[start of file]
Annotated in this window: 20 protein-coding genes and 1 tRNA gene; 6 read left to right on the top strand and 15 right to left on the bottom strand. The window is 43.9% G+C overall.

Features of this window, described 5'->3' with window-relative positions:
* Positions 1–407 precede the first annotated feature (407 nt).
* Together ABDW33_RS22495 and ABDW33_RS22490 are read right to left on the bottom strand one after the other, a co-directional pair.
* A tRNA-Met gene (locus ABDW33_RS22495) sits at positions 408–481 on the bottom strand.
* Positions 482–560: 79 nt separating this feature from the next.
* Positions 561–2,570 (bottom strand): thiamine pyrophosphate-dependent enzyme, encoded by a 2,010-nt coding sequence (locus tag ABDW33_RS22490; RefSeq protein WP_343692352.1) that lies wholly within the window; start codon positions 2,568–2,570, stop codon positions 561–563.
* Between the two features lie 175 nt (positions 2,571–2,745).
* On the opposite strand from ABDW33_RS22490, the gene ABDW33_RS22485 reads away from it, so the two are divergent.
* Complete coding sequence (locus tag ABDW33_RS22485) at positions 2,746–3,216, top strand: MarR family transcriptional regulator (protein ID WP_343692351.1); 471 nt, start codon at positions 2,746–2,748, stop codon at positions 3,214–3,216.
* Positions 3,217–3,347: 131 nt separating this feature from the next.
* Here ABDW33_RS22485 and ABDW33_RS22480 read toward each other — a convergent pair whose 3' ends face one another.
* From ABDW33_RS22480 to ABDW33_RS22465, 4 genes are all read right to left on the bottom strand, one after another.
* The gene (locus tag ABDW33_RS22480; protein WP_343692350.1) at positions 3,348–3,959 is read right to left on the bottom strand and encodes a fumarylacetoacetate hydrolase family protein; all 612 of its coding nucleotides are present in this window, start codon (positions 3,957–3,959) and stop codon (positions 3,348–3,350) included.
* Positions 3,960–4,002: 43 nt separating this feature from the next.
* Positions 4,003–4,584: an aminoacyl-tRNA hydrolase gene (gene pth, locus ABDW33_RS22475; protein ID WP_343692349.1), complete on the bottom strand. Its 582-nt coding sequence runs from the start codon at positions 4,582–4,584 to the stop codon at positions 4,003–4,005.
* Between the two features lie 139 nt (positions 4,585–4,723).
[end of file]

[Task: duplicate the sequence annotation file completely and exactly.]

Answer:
Annotated in this window: 20 protein-coding genes and 1 tRNA gene; 6 read left to right on the top strand and 15 right to left on the bottom strand. The window is 43.9% G+C overall.

Features of this window, described 5'->3' with window-relative positions:
* Positions 1–407 precede the first annotated feature (407 nt).
* Together ABDW33_RS22495 and ABDW33_RS22490 are read right to left on the bottom strand one after the other, a co-directional pair.
* A tRNA-Met gene (locus ABDW33_RS22495) sits at positions 408–481 on the bottom strand.
* Positions 482–560: 79 nt separating this feature from the next.
* Positions 561–2,570 (bottom strand): thiamine pyrophosphate-dependent enzyme, encoded by a 2,010-nt coding sequence (locus tag ABDW33_RS22490; RefSeq protein WP_343692352.1) that lies wholly within the window; start codon positions 2,568–2,570, stop codon positions 561–563.
* Between the two features lie 175 nt (positions 2,571–2,745).
* On the opposite strand from ABDW33_RS22490, the gene ABDW33_RS22485 reads away from it, so the two are divergent.
* Complete coding sequence (locus tag ABDW33_RS22485) at positions 2,746–3,216, top strand: MarR family transcriptional regulator (protein ID WP_343692351.1); 471 nt, start codon at positions 2,746–2,748, stop codon at positions 3,214–3,216.
* Positions 3,217–3,347: 131 nt separating this feature from the next.
* Here ABDW33_RS22485 and ABDW33_RS22480 read toward each other — a convergent pair whose 3' ends face one another.
* From ABDW33_RS22480 to ABDW33_RS22465, 4 genes are all read right to left on the bottom strand, one after another.
* The gene (locus tag ABDW33_RS22480; protein WP_343692350.1) at positions 3,348–3,959 is read right to left on the bottom strand and encodes a fumarylacetoacetate hydrolase family protein; all 612 of its coding nucleotides are present in this window, start codon (positions 3,957–3,959) and stop codon (positions 3,348–3,350) included.
* Positions 3,960–4,002: 43 nt separating this feature from the next.
* Positions 4,003–4,584: an aminoacyl-tRNA hydrolase gene (gene pth, locus ABDW33_RS22475; protein ID WP_343692349.1), complete on the bottom strand. Its 582-nt coding sequence runs from the start codon at positions 4,582–4,584 to the stop codon at positions 4,003–4,005.
* Between the two features lie 139 nt (positions 4,585–4,723).